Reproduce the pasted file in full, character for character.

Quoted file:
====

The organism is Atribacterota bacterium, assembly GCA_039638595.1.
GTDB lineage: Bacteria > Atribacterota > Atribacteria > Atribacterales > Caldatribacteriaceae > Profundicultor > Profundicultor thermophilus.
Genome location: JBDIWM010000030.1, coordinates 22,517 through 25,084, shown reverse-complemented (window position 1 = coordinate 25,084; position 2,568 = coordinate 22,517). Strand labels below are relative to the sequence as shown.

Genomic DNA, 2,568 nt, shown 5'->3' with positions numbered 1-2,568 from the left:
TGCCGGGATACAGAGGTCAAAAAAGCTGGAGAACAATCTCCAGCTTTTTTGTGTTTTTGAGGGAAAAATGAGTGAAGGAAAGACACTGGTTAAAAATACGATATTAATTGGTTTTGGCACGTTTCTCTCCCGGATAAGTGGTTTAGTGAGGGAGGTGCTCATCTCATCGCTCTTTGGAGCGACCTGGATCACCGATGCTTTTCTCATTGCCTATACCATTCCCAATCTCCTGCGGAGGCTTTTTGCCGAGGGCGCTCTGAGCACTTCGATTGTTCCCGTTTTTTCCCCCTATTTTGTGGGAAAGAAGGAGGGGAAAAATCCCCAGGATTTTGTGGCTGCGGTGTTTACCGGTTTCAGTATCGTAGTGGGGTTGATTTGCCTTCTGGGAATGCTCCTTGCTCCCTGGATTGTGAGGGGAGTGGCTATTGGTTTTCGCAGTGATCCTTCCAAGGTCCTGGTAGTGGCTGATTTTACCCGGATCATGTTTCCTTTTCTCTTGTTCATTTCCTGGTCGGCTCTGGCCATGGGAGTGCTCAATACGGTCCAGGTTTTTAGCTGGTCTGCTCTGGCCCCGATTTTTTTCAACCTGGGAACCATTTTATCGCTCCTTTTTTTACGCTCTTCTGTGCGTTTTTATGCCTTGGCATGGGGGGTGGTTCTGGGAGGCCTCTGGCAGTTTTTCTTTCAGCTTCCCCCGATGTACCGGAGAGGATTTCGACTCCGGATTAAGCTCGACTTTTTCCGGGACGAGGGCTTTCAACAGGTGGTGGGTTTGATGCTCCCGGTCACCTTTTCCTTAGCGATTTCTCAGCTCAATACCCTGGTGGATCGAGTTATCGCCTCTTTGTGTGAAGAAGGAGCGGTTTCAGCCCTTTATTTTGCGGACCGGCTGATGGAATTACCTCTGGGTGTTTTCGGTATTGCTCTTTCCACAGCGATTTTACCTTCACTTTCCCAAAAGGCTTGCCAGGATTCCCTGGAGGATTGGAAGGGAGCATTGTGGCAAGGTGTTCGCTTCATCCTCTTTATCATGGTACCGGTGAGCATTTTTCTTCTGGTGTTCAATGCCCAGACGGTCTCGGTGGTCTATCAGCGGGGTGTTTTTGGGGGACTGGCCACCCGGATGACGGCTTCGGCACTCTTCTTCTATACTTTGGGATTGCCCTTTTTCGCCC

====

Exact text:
The organism is Atribacterota bacterium, assembly GCA_039638595.1.
GTDB lineage: Bacteria > Atribacterota > Atribacteria > Atribacterales > Caldatribacteriaceae > Profundicultor > Profundicultor thermophilus.
Genome location: JBDIWM010000030.1, coordinates 22,517 through 25,084, shown reverse-complemented (window position 1 = coordinate 25,084; position 2,568 = coordinate 22,517). Strand labels below are relative to the sequence as shown.

Genomic DNA, 2,568 nt, shown 5'->3' with positions numbered 1-2,568 from the left:
TGCCGGGATACAGAGGTCAAAAAAGCTGGAGAACAATCTCCAGCTTTTTTGTGTTTTTGAGGGAAAAATGAGTGAAGGAAAGACACTGGTTAAAAATACGATATTAATTGGTTTTGGCACGTTTCTCTCCCGGATAAGTGGTTTAGTGAGGGAGGTGCTCATCTCATCGCTCTTTGGAGCGACCTGGATCACCGATGCTTTTCTCATTGCCTATACCATTCCCAATCTCCTGCGGAGGCTTTTTGCCGAGGGCGCTCTGAGCACTTCGATTGTTCCCGTTTTTTCCCCCTATTTTGTGGGAAAGAAGGAGGGGAAAAATCCCCAGGATTTTGTGGCTGCGGTGTTTACCGGTTTCAGTATCGTAGTGGGGTTGATTTGCCTTCTGGGAATGCTCCTTGCTCCCTGGATTGTGAGGGGAGTGGCTATTGGTTTTCGCAGTGATCCTTCCAAGGTCCTGGTAGTGGCTGATTTTACCCGGATCATGTTTCCTTTTCTCTTGTTCATTTCCTGGTCGGCTCTGGCCATGGGAGTGCTCAATACGGTCCAGGTTTTTAGCTGGTCTGCTCTGGCCCCGATTTTTTTCAACCTGGGAACCATTTTATCGCTCCTTTTTTTACGCTCTTCTGTGCGTTTTTATGCCTTGGCATGGGGGGTGGTTCTGGGAGGCCTCTGGCAGTTTTTCTTTCAGCTTCCCCCGATGTACCGGAGAGGATTTCGACTCCGGATTAAGCTCGACTTTTTCCGGGACGAGGGCTTTCAACAGGTGGTGGGTTTGATGCTCCCGGTCACCTTTTCCTTAGCGATTTCTCAGCTCAATACCCTGGTGGATCGAGTTATCGCCTCTTTGTGTGAAGAAGGAGCGGTTTCAGCCCTTTATTTTGCGGACCGGCTGATGGAATTACCTCTGGGTGTTTTCGGTATTGCTCTTTCCACAGCGATTTTACCTTCACTTTCCCAAAAGGCTTGCCAGGATTCCCTGGAGGATTGGAAGGGAGCATTGTGGCAAGGTGTTCGCTTCATCCTCTTTATCATGGTACCGGTGAGCATTTTTCTTCTGGTGTTCAATGCCCAGACGGTCTCGGTGGTCTATCAGCGGGGTGTTTTTGGGGGACTGGCCACCCGGATGACGGCTTCGGCACTCTTCTTCTATACTTTGGGATTGCCCTTTTTCGCCC